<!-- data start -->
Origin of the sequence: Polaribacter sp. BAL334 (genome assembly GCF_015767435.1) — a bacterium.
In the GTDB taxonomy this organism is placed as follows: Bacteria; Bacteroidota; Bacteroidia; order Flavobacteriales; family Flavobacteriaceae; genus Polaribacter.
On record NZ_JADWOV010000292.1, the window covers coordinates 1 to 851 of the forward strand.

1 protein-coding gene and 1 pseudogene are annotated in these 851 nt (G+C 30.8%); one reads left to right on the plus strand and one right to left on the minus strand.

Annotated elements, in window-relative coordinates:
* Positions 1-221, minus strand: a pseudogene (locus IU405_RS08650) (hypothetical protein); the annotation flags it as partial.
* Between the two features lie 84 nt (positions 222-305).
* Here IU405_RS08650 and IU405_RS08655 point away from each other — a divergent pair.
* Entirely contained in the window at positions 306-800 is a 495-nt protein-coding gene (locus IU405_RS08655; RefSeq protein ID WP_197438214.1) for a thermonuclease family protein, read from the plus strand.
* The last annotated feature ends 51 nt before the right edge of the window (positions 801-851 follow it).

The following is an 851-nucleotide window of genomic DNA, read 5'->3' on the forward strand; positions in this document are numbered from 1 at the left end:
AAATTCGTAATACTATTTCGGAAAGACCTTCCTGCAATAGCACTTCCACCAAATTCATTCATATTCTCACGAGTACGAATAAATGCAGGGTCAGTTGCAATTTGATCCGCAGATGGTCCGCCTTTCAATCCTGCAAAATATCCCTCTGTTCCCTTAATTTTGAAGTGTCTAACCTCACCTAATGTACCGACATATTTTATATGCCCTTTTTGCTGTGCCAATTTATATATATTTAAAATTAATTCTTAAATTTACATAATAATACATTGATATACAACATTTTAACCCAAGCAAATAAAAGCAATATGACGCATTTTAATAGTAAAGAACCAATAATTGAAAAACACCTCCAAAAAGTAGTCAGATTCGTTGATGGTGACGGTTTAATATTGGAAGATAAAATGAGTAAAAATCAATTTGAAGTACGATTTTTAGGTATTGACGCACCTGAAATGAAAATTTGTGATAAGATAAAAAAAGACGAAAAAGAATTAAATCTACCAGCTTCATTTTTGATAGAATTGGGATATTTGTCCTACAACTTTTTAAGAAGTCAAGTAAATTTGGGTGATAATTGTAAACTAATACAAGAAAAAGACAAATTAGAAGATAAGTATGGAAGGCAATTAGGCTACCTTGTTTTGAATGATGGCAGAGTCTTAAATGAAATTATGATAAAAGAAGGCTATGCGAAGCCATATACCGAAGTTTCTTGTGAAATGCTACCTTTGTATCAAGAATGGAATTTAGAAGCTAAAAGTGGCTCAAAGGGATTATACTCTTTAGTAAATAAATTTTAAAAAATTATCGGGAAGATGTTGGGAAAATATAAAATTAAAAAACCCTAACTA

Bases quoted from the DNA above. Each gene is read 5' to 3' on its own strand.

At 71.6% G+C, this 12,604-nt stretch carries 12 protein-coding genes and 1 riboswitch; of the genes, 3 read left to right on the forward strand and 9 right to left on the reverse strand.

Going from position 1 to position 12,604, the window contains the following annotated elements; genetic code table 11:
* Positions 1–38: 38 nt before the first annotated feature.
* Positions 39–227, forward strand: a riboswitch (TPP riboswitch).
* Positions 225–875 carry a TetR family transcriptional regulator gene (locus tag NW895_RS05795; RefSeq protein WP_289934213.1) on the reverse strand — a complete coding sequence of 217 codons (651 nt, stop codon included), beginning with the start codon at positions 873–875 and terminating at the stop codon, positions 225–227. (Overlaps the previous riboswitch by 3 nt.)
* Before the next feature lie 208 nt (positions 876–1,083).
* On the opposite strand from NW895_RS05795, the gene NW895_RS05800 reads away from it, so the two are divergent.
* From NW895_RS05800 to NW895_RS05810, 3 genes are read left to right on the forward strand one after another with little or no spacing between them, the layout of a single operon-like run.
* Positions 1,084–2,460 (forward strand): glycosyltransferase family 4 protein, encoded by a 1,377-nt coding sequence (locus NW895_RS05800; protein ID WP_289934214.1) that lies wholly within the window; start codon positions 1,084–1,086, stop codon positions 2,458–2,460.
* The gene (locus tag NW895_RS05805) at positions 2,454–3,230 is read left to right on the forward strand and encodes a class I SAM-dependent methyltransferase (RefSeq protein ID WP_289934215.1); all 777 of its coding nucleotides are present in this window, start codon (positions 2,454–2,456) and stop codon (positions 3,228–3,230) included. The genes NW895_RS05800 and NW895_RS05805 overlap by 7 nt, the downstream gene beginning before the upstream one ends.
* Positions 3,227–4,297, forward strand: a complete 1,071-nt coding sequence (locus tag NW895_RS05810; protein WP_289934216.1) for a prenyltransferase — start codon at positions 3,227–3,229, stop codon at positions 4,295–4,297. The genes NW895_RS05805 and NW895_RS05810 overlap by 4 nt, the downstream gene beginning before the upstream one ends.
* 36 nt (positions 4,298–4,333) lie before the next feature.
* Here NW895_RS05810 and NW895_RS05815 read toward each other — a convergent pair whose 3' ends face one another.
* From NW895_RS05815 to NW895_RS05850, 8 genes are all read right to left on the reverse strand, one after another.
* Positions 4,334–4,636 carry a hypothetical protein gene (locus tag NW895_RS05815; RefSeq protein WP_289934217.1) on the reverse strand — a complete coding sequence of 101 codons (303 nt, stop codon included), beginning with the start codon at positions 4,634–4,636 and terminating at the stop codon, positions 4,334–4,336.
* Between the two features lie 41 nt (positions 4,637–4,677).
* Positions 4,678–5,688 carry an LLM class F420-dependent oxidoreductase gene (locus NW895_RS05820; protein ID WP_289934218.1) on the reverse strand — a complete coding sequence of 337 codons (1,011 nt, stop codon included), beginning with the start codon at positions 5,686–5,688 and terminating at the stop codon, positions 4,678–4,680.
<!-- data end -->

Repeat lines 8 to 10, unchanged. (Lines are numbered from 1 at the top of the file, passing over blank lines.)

* Here IU405_RS08650 and IU405_RS08655 point away from each other — a divergent pair.
* Entirely contained in the window at positions 306-800 is a 495-nt protein-coding gene (locus IU405_RS08655; RefSeq protein ID WP_197438214.1) for a thermonuclease family protein, read from the plus strand.
* The last annotated feature ends 51 nt before the right edge of the window (positions 801-851 follow it).